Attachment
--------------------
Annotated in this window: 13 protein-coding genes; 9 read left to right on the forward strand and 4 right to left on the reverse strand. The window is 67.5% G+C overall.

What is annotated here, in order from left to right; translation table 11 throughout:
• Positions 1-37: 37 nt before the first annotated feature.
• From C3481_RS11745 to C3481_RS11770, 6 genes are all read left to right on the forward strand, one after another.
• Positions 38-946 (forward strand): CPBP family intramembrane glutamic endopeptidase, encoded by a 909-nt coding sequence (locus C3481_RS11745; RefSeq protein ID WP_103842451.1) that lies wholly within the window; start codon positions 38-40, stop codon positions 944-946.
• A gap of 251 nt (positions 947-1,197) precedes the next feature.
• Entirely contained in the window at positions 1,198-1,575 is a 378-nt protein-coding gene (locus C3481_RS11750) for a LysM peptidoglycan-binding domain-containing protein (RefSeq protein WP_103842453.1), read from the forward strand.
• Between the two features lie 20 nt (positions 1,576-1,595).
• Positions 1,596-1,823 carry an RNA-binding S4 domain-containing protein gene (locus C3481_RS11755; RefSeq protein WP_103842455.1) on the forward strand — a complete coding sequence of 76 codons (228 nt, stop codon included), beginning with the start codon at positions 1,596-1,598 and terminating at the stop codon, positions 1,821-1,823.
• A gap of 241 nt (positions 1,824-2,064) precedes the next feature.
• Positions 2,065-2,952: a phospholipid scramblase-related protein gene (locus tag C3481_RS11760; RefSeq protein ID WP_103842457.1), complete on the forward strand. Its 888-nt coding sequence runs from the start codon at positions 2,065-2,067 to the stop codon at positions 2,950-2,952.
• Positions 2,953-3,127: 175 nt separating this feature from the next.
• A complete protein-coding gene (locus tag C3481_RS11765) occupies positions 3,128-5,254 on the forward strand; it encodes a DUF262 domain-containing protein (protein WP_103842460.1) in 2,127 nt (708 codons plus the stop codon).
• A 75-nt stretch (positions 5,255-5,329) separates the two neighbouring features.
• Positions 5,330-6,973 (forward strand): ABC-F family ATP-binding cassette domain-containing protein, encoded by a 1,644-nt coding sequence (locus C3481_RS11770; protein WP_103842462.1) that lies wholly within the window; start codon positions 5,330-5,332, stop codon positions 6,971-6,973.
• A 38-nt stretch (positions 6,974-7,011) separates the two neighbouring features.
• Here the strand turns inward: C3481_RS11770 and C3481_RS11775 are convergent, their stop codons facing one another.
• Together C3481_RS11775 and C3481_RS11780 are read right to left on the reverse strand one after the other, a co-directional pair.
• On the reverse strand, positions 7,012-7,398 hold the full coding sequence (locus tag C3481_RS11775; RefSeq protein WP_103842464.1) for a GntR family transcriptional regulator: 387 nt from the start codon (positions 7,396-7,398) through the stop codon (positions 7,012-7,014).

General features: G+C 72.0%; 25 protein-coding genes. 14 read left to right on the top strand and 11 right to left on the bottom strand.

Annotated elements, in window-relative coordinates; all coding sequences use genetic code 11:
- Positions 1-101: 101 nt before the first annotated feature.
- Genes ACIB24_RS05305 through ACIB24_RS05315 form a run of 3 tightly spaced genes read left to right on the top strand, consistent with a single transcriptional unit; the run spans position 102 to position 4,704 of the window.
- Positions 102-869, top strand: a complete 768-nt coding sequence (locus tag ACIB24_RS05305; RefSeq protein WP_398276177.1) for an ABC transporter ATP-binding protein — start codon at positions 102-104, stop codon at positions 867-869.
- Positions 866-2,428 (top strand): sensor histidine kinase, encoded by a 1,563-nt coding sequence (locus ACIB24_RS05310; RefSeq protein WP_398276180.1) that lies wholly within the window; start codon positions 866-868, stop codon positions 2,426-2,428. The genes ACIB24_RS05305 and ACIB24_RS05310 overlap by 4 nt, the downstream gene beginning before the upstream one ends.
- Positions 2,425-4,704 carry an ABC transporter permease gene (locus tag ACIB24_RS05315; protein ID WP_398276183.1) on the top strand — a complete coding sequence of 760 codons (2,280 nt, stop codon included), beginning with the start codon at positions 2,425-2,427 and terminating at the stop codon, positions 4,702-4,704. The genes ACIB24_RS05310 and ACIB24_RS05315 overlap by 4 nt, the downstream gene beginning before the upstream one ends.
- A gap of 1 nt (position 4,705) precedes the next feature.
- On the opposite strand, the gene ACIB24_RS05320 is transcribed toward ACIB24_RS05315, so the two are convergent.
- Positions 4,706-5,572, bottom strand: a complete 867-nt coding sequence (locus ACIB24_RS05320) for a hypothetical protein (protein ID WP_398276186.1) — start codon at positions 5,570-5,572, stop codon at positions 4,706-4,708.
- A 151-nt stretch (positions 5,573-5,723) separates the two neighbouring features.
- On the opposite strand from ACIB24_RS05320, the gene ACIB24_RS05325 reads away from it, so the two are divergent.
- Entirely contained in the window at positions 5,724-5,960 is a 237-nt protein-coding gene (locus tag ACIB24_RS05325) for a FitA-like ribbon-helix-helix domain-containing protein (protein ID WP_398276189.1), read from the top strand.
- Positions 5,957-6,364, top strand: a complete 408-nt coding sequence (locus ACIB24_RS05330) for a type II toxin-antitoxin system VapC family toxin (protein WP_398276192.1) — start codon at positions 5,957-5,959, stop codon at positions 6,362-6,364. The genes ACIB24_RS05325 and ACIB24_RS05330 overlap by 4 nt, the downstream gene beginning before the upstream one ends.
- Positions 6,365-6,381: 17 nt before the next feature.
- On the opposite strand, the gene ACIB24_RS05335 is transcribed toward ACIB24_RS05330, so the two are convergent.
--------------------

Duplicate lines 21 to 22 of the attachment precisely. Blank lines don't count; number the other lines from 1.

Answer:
Annotated elements, in window-relative coordinates; all coding sequences use genetic code 11:
- Positions 1-101: 101 nt before the first annotated feature.